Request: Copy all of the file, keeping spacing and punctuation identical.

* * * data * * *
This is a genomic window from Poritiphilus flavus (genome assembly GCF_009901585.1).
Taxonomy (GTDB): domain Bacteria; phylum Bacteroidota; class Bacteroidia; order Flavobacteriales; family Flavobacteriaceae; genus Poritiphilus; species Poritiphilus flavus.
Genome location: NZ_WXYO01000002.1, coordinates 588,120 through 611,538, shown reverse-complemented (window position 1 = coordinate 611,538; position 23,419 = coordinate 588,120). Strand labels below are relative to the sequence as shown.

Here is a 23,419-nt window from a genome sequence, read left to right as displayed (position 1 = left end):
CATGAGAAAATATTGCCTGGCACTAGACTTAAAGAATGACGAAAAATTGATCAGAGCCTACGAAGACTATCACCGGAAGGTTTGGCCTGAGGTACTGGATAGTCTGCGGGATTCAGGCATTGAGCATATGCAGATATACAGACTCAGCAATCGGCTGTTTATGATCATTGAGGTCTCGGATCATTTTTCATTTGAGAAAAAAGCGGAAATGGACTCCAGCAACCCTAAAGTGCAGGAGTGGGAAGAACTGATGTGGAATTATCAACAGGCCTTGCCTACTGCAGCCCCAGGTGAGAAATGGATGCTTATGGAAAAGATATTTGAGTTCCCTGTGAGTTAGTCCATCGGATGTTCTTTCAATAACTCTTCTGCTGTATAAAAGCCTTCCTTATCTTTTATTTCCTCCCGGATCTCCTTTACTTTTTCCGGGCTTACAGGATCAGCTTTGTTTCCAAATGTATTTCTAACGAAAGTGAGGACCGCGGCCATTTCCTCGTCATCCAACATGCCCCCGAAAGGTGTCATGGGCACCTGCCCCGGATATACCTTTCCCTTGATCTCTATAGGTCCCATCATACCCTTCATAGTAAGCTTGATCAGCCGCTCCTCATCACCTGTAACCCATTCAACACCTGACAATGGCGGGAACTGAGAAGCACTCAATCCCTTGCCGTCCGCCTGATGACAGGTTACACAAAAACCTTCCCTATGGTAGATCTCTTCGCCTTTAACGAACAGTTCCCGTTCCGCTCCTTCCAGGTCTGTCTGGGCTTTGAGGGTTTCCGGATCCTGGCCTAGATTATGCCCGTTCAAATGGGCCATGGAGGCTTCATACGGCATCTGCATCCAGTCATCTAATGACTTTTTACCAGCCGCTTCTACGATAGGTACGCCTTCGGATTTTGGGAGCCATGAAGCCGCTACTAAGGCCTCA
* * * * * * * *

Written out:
This is a genomic window from Poritiphilus flavus (genome assembly GCF_009901585.1).
Taxonomy (GTDB): domain Bacteria; phylum Bacteroidota; class Bacteroidia; order Flavobacteriales; family Flavobacteriaceae; genus Poritiphilus; species Poritiphilus flavus.
Genome location: NZ_WXYO01000002.1, coordinates 588,120 through 611,538, shown reverse-complemented (window position 1 = coordinate 611,538; position 23,419 = coordinate 588,120). Strand labels below are relative to the sequence as shown.

Here is a 23,419-nt window from a genome sequence, read left to right as displayed (position 1 = left end):
CATGAGAAAATATTGCCTGGCACTAGACTTAAAGAATGACGAAAAATTGATCAGAGCCTACGAAGACTATCACCGGAAGGTTTGGCCTGAGGTACTGGATAGTCTGCGGGATTCAGGCATTGAGCATATGCAGATATACAGACTCAGCAATCGGCTGTTTATGATCATTGAGGTCTCGGATCATTTTTCATTTGAGAAAAAAGCGGAAATGGACTCCAGCAACCCTAAAGTGCAGGAGTGGGAAGAACTGATGTGGAATTATCAACAGGCCTTGCCTACTGCAGCCCCAGGTGAGAAATGGATGCTTATGGAAAAGATATTTGAGTTCCCTGTGAGTTAGTCCATCGGATGTTCTTTCAATAACTCTTCTGCTGTATAAAAGCCTTCCTTATCTTTTATTTCCTCCCGGATCTCCTTTACTTTTTCCGGGCTTACAGGATCAGCTTTGTTTCCAAATGTATTTCTAACGAAAGTGAGGACCGCGGCCATTTCCTCGTCATCCAACATGCCCCCGAAAGGTGTCATGGGCACCTGCCCCGGATATACCTTTCCCTTGATCTCTATAGGTCCCATCATACCCTTCATAGTAAGCTTGATCAGCCGCTCCTCATCACCTGTAACCCATTCAACACCTGACAATGGCGGGAACTGAGAAGCACTCAATCCCTTGCCGTCCGCCTGATGACAGGTTACACAAAAACCTTCCCTATGGTAGATCTCTTCGCCTTTAACGAACAGTTCCCGTTCCGCTCCTTCCAGGTCTGTCTGGGCTTTGAGGGTTTCCGGATCCTGGCCTAGATTATGCCCGTTCAAATGGGCCATGGAGGCTTCATACGGCATCTGCATCCAGTCATCTAATGACTTTTTACCAGCCGCTTCTACGATAGGTACGCCTTCGGATTTTGGGAGCCATGAAGCCGCTACTAAGGCCTCA